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Delhi reports second Monkeypox case, Nigerian man with no travel history infected

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Aug 01, 2022 10:21 p.m IS

By Shalini Bhardwaj
New Delhi [India]AUGUST 1 (ANI): A 35-year-old Nigerian man living in the national capital with no recent international travel history tests positive for monkeypox, official sources said on Monday.
This is the sixth case of monkeypox in India and the second in Delhi.
The patient is admitted to Lok Nayak Jaiprakash Hospital, which is under the government of Delhi.
India has so far reported six cases of monkeypox, including four from Kerala and two from Delhi.
The Kerala government today declared the first death from monkeypox. A 22-year-old man who had tested positive for monkeypox in the United Arab Emirates arrived in India on July 22 and was hospitalized on July 27 after testing positive for monkeypox again.
“The situation is well under control, there is no panic at the moment. The person had direct contact with only 10 people, including family members and some friends. So far, 20 people have been quarantined,” said Renjini, a member of the Standing Committee on Education and Health.
The center set up a task force in the wake of the monkeypox cases in India to monitor and advise the government on expanding diagnostic facilities and investigating vaccination against the infection in the country.
The decision was made during a meeting attended by Cabinet Secretary, Union Health Minister Rajesh Bhushan, Assistant Secretary (PMO) and other senior officials.

“The team is led by Dr. VK Paul, Member (Health), NITI Aayog and members including the Secretary, Union Ministry of Health, Pharma and Biotech,” sources told ANI.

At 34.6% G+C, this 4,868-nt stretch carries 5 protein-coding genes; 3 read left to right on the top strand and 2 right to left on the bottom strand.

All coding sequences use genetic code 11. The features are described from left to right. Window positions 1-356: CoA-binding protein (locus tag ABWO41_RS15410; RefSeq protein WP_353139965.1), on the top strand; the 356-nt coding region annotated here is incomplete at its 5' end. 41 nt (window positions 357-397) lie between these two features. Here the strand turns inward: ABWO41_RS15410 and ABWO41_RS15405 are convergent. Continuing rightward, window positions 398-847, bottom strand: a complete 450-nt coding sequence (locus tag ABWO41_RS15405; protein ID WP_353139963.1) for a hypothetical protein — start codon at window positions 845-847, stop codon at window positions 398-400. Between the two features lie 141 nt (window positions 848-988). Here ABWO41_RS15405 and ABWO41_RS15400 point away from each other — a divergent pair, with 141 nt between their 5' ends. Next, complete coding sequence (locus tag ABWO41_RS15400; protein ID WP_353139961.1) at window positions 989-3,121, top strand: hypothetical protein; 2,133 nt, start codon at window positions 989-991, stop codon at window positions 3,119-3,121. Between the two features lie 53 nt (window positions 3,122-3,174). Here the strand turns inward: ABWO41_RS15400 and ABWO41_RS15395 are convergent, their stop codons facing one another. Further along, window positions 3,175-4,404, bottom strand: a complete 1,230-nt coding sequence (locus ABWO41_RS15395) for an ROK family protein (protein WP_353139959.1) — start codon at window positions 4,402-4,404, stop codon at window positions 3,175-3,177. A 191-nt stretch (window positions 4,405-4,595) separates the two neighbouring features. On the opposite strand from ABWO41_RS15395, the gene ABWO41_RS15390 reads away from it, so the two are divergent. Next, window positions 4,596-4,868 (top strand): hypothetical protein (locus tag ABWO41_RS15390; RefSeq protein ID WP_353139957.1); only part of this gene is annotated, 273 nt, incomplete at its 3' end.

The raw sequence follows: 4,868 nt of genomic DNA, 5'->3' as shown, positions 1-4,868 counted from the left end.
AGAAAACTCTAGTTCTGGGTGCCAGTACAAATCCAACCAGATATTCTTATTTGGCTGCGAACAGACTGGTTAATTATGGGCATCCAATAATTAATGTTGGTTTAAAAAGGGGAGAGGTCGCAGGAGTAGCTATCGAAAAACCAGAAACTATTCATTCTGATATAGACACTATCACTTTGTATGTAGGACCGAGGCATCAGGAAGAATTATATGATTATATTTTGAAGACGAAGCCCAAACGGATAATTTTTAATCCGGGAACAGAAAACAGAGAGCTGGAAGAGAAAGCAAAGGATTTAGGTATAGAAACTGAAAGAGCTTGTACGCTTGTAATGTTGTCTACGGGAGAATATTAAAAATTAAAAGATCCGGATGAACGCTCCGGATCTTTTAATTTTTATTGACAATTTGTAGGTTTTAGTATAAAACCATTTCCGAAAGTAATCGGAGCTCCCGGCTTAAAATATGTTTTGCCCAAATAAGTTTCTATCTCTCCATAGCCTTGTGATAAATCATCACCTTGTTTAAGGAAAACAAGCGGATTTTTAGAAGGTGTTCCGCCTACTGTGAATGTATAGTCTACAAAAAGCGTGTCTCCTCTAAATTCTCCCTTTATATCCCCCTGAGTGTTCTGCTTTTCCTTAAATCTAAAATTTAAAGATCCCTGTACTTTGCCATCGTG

In the meantime, a contact list and a route map for the deceased young people have been drawn up. Contacts are advised to go into isolation.
The central government is on high alert, although the number of infections has risen in some other countries.
NITI Aayogs Member (Health) Dr. VK Paul said there was absolutely no need to panic as the government had taken significant measures to keep the disease at bay.
In an interview with ANI, Dr. Paul said there was no need for undue panic, but added that it was still important for the country and society to remain vigilant.
“There is no reason to panic as of now, but you have to report in good time if symptoms appear,” he said.
According to the World Health Organization (WHO), more than 18,000 cases have been reported from 78 countries.
“The monkeypox outbreak can be stopped when countries, communities and individuals educate themselves, take the risks seriously and take the necessary steps to stop transmission and protect vulnerable groups,” said Dr. Tedros, WHO director-general, on Thursday.
Monkeypox is a zoonotic disease caused by the monkeypox virus, which belongs to the same family of viruses that cause smallpox. The disease is endemic in regions such as West and Central Africa, but cases from non-endemic countries have also been reported recently, according to the WHO. (ANI)





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